|b||Toggle bootable flag of the current partition. This allows you to select which primary partition is bootable on the drive.|
|d||Delete the current partition. This will convert the current partition into free space and merge it with any free space immediately surrounding the current partition. A partition already marked as free space or marked as unusable cannot be deleted.|
|g||Change the disk geometry (cylinders, heads, or sectors-per-track). WARNING: This option should only be used by people who know what they are doing. A command line option is also available to change the disk geometry. While at the change disk geometry command line, you can choose to change cylinders (c), heads (h), and sectors per track (s). The default value will be printed at the prompt which you can accept by simply pressing the Enter key, or you can exit without changes by pressing the ESC key. If you want to change the default value, simply enter the desired value and press Enter. The altered disk parameter values do not take effect until you return to the main menu (by pressing Enter or ESC at the change disk geometry command line). If you change the geometry such that the disk appears larger, the extra sectors are added at the end of the disk as free space. If the disk appears smaller, the partitions that are beyond the new last sector are deleted and the last partition on the drive (or the free space at the end of the drive) is made to end at the new last sector.|
|h||Print the help screen.|
|m||Maximize disk usage of the current partition. This command will recover the unused space between the partition table and the beginning of the partition, but at the cost of making the partition incompatible with DOS, OS/2 and possibly other operating systems. This option will toggle between maximal disk usage and DOS, OS/2, etc. compatible disk usage. The default when creating a partition is to create DOS, OS/2, etc. compatible partitions.|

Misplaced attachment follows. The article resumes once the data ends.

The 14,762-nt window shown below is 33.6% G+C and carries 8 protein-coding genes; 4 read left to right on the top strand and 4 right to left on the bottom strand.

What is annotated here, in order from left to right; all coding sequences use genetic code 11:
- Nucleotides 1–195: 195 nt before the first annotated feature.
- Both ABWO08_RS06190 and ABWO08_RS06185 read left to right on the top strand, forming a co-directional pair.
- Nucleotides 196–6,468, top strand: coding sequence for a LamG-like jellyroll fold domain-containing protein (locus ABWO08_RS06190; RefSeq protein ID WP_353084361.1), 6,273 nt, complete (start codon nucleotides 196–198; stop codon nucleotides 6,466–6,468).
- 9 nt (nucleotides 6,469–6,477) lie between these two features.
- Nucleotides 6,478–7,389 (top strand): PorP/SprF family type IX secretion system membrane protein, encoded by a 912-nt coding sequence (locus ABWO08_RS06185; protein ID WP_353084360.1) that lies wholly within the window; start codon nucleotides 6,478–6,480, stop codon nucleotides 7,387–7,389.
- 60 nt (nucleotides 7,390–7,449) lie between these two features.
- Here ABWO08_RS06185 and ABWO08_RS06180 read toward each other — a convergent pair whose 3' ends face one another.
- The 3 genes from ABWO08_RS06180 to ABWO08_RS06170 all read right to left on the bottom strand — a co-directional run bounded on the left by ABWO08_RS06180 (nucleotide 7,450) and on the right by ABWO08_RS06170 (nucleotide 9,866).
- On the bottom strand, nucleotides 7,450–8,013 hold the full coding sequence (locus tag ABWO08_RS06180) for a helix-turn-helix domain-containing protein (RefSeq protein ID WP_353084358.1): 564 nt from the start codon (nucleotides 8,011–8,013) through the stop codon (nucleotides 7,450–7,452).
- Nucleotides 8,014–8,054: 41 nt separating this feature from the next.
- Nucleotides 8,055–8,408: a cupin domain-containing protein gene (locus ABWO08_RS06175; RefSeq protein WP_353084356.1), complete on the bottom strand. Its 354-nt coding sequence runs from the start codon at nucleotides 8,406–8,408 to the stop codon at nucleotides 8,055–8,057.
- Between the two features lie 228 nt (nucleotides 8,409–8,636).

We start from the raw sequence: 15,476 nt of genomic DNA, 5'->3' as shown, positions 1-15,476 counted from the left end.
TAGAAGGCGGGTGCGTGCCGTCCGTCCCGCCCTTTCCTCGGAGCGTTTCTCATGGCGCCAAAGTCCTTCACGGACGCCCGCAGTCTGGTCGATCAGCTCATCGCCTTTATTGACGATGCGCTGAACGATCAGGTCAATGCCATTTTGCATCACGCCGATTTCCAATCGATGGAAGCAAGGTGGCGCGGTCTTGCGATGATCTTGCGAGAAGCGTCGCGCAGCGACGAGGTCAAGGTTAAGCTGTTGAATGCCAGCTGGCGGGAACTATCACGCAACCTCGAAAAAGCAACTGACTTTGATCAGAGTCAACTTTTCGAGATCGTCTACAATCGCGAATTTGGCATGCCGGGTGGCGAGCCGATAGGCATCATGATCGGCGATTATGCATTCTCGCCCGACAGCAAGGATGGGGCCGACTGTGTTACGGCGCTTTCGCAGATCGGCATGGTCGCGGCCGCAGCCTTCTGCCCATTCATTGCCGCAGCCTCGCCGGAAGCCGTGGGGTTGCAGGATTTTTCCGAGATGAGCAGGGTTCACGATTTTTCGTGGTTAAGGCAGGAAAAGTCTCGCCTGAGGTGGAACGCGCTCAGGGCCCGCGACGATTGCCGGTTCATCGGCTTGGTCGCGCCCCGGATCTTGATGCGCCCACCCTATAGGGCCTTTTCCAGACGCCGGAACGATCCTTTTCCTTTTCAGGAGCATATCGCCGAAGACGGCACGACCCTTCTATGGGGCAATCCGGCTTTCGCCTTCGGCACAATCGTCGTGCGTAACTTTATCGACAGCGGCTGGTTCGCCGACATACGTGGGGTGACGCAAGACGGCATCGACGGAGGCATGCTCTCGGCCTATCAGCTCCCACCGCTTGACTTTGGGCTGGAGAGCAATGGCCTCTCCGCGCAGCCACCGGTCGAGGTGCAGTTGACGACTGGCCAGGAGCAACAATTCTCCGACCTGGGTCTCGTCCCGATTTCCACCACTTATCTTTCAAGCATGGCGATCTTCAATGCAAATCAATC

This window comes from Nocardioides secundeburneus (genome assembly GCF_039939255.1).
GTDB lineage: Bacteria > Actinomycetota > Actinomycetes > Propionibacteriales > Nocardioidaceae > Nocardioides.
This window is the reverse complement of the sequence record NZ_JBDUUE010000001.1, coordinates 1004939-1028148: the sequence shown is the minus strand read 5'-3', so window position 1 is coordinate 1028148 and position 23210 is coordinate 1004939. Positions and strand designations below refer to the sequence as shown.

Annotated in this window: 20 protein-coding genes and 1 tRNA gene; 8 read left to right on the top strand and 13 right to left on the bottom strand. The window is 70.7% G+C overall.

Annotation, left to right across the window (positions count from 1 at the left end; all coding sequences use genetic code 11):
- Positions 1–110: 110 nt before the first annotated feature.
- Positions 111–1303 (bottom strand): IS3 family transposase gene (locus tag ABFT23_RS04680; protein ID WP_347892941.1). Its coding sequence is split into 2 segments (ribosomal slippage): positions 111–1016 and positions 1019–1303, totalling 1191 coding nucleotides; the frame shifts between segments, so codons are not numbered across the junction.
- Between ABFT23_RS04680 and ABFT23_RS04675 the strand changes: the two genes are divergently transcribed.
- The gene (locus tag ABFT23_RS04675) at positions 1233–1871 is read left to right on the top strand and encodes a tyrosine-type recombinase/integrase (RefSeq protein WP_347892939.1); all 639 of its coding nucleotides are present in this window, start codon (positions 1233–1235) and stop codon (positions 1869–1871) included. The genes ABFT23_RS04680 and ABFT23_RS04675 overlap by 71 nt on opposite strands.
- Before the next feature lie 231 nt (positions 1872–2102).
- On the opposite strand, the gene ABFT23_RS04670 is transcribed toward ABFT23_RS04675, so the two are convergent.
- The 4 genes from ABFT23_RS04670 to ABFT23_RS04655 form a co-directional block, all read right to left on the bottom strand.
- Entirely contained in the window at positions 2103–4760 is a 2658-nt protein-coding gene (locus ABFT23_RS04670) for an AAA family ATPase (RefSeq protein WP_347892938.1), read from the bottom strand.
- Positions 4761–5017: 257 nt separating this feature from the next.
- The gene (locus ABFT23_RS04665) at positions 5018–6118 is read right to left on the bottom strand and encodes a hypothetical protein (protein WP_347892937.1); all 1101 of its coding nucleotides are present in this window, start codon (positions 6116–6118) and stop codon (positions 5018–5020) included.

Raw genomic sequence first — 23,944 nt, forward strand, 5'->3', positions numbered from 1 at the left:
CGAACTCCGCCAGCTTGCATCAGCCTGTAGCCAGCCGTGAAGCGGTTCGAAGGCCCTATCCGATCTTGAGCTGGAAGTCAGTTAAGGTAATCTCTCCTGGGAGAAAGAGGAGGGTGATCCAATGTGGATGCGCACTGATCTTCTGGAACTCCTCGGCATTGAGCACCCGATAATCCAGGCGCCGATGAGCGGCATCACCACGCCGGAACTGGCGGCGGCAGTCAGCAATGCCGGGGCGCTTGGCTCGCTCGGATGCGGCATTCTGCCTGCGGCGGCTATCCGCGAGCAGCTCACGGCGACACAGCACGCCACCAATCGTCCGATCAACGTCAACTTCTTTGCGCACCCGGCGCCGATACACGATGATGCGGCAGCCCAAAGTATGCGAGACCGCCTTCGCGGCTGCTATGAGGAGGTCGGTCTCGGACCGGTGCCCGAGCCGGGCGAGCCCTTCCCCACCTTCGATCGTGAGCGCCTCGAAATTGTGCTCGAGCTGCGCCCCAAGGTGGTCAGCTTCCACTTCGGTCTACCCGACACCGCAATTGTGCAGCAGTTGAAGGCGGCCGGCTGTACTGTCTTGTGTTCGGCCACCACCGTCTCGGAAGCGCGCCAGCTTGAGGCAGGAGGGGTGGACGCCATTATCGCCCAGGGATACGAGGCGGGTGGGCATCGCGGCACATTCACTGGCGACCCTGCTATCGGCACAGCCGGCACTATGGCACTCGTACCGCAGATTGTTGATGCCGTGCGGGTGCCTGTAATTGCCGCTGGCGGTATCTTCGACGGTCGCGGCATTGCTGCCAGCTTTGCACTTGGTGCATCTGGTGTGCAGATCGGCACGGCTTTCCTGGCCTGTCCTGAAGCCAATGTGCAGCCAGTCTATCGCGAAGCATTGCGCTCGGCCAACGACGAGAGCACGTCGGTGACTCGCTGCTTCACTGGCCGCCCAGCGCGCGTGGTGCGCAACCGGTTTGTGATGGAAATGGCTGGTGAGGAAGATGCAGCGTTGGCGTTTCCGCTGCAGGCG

|n||Create new partition from free space. If the partition type is Primary or Logical, a partition of that type will be created, but if the partition type is Pri/Log, you will be prompted for the type you want to create. Be aware that (1) there are only four slots available for primary partitions and (2) since there can be only one extended partition, which contains all of the logical drives, all of the logical drives must be contiguous (with no intervening primary partition). cfdisk next prompts you for the size of the partition you want to create. The default size, equal to the entire free space of the current partition, is displayed in megabytes. You can either press the Enter key to accept the default size or enter a different size at the prompt. cfdisk accepts size entries in megabytes (M) [default], kilobytes (K), cylinders (C) and sectors (S) by entering the number immediately followed by one of (M, K, C or S). If the partition fills the free space available, the partition is created and you are returned to the main command line. Otherwise, the partition can be created at the beginning or the end of the free space, and cfdisk will ask you to choose where to place the partition. After the partition is created, cfdisk automatically adjusts the other partitions partition types if all of the primary partitions are used.|
Print the partition table to the screen or to a file. There are
several different formats for the partition that you can choose from:
The raw data format will print the sectors that would be written to disk if a write command is selected. First, the primary partition table is printed, followed by the partition tables associated with each logical partition. The data is printed in hex byte by byte with 16 bytes per line.
The partition table in sector order format will print the partition table ordered by sector number. The fields, from left to right, are the number of the partition, the partition type, the first sector, the last sector, the offset from the first sector of the partition to the start of the data, the length of the partition, the filesystem type (with the hex value in parenthesis), and the flags (with the hex value in parenthesis). In addition to the primary and logical partitions, free and unusable space is printed and the extended partition is printed before the first logical partition.